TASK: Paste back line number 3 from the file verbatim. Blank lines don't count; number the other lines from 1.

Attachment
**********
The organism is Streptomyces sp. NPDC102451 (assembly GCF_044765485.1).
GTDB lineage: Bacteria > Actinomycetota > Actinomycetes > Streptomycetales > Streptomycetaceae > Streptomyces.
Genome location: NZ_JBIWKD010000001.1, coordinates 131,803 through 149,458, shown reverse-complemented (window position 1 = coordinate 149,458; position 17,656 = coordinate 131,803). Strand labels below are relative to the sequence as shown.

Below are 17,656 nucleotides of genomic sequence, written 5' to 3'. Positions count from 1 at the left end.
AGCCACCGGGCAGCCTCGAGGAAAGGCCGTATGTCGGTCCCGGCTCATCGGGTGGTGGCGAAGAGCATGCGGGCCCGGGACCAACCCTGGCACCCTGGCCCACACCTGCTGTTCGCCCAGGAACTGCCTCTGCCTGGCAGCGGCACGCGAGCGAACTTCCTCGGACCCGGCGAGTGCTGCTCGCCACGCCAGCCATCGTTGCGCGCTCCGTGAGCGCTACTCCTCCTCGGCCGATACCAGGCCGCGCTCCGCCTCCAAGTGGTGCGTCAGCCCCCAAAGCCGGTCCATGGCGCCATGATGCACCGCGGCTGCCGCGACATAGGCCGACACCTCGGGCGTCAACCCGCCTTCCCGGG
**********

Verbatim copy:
Genome location: NZ_JBIWKD010000001.1, coordinates 131,803 through 149,458, shown reverse-complemented (window position 1 = coordinate 149,458; position 17,656 = coordinate 131,803). Strand labels below are relative to the sequence as shown.